Main image: April precipitation anomalies for the period 2007–2020. Source: Ionita et al (2020)
We recently posted about ‘April Showers’, but is the cliché true? At the time of writing (April 2021), recent British weather has been heavily influenced by areas of high pressure (anticyclones). This means that some parts, including much of central and southern England, have seen dry conditions, with fronts and rain stalling over western areas, especially in Ireland and Scotland.
This prompted us to take a look at a paper by Dr Monica Ionita (Alfred Wegener Institute Helmholtz Center for Polar and Marine Research) and colleagues, which draws attention to how much drier European Aprils have been since 2007.
Over the last 14 years, Central Europe has seen drought conditions almost every April. Rainfall has been around 50% of average over wide areas. In Germany, the April temperature from 2007-2020 was almost 3˚C warmer than that in the period from 1880-1910; April 2018 was the warmest on record, whilst April 2020 was the sunniest. River flow was also reduced with new low-flow records set on the Elbe. These unusual conditions were found in many European countries, with Germany, Poland, Czech Republic, Hungary and Ukraine particularly affected. But the UK, France, Belgium, Netherlands, Denmark and the Baltic states all saw drier than average weather overall. Before 2007, dry and warm weather did indeed occur in some April months, but these events tended to be occasional rather than running over successive years.
Dry conditions in the spring were also found to lead to a worsening of summer droughts over Europe since, at the very time when moisture in the ground would be expected to be topped up by April rain, it was becoming drier. Typically, over the last 140 years, droughts in Europe have been features of late summer or early autumn. However, since 2007, these have been exacerbated by a dry spring as well.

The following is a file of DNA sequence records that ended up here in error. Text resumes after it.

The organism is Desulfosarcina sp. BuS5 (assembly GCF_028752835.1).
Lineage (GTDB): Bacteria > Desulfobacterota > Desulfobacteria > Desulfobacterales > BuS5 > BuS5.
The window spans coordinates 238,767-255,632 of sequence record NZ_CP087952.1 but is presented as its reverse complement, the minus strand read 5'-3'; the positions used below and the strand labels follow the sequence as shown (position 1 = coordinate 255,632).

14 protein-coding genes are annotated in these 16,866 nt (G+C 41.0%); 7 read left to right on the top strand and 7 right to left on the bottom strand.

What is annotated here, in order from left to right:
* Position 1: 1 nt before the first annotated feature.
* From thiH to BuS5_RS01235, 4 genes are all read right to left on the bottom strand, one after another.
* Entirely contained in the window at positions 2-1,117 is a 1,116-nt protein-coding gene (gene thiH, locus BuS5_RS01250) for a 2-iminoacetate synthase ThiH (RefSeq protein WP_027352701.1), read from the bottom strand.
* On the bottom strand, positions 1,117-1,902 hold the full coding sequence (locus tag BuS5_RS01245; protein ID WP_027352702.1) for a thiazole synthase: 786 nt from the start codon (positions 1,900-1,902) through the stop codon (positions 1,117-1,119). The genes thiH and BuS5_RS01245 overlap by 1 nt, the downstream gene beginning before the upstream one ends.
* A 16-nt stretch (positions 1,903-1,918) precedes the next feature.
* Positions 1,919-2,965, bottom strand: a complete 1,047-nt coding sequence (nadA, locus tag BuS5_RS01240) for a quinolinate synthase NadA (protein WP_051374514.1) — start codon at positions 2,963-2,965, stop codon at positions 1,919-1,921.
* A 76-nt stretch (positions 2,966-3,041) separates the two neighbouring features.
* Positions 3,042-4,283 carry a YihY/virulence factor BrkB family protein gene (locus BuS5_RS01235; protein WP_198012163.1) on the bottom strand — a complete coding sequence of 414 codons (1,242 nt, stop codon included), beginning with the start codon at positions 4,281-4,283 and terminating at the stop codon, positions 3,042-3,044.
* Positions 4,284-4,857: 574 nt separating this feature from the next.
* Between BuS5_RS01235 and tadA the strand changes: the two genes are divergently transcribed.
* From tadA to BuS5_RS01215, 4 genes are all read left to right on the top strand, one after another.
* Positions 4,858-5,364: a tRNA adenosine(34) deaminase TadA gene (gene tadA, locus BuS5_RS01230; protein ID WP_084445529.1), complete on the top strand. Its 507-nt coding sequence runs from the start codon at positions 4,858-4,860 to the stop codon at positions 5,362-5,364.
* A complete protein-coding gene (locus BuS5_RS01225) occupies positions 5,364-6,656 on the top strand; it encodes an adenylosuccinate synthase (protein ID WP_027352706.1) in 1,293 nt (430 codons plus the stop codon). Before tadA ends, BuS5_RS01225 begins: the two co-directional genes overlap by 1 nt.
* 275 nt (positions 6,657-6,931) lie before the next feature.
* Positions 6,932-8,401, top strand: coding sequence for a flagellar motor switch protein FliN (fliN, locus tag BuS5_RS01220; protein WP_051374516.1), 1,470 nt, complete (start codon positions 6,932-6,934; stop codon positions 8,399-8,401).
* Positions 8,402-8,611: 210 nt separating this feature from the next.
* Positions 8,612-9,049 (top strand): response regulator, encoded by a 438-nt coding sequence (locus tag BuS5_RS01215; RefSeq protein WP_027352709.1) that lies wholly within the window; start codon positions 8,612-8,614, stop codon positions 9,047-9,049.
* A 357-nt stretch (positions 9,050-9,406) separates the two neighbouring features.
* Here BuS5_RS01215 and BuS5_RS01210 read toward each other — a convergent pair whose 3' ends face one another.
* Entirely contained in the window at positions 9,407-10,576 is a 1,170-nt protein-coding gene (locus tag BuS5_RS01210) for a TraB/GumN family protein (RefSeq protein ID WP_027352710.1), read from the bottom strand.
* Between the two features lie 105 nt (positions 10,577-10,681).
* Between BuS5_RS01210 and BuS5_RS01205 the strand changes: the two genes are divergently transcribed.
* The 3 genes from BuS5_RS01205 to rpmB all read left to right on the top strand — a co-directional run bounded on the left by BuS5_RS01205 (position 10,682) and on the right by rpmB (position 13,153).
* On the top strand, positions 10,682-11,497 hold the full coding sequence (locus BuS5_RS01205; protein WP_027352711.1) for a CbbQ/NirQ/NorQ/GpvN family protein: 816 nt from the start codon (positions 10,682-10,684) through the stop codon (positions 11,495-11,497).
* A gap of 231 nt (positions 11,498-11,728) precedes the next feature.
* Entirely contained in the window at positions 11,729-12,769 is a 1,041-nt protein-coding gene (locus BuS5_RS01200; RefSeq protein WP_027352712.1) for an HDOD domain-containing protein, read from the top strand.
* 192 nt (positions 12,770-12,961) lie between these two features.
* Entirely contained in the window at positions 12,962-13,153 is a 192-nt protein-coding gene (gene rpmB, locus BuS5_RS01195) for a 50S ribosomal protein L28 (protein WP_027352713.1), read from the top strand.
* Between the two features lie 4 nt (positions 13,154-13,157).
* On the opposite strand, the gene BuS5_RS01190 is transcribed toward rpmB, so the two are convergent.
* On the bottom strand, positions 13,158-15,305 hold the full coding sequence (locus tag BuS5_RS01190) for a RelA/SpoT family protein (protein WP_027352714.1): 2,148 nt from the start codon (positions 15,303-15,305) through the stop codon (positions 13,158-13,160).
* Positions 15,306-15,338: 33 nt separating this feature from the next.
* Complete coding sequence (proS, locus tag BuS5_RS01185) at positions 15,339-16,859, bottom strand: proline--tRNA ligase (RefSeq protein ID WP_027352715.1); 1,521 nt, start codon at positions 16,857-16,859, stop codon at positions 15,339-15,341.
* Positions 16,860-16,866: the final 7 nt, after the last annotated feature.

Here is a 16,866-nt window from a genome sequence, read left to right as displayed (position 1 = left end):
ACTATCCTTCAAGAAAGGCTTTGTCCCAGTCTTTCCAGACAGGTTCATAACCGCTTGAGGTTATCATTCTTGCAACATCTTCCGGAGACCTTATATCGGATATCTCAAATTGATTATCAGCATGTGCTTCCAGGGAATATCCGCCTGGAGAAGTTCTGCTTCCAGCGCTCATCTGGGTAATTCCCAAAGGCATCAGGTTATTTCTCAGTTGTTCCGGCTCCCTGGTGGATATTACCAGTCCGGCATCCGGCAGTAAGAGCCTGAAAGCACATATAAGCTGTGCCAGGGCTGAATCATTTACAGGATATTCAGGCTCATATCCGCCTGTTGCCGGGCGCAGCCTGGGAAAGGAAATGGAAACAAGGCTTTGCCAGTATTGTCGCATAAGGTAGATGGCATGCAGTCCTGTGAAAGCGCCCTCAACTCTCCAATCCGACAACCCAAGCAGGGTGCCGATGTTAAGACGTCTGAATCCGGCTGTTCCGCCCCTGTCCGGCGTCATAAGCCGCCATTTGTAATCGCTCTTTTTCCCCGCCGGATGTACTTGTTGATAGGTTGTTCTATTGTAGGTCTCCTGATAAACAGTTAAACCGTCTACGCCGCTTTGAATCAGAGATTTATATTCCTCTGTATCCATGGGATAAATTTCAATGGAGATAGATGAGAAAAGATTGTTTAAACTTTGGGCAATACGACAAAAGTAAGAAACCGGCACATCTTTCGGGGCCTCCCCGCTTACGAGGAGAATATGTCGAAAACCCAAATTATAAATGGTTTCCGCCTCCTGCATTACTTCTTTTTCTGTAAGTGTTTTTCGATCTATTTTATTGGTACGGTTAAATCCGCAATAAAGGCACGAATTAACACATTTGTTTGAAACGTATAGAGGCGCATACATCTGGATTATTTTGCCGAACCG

In recent years, notably warm and dry April conditions were found to be heavily influenced by the persistence of a blocking anticyclone over the North Sea and Central Europe. These blocks interrupt the normal westerly airflow which usually brings with it regular depressions and rain to the region. Instead, the normal run of storms is pushed further north. Such a situation is one in which the North Atlantic Oscillation Index is often negative. It is thought that there is also a link to a reduction in the temperature difference between the high latitudes and the Tropics, which is associated with recent Arctic warming. However, a clear relationship to our understanding of the relative importance of human-produced warming is not yet available. Nevertheless, it is another area of study which needs to be considered in the battle to prevent future climate change.
Source: Ionita, M., Nagavciuc, V., Kumar, R. et al. On the curious case of the recent decade, mid-spring precipitation deficit in central Europe. npj Clim Atmos Sci 3, 49 (2020). https://doi.org/10.1038/s41612-020-00153-8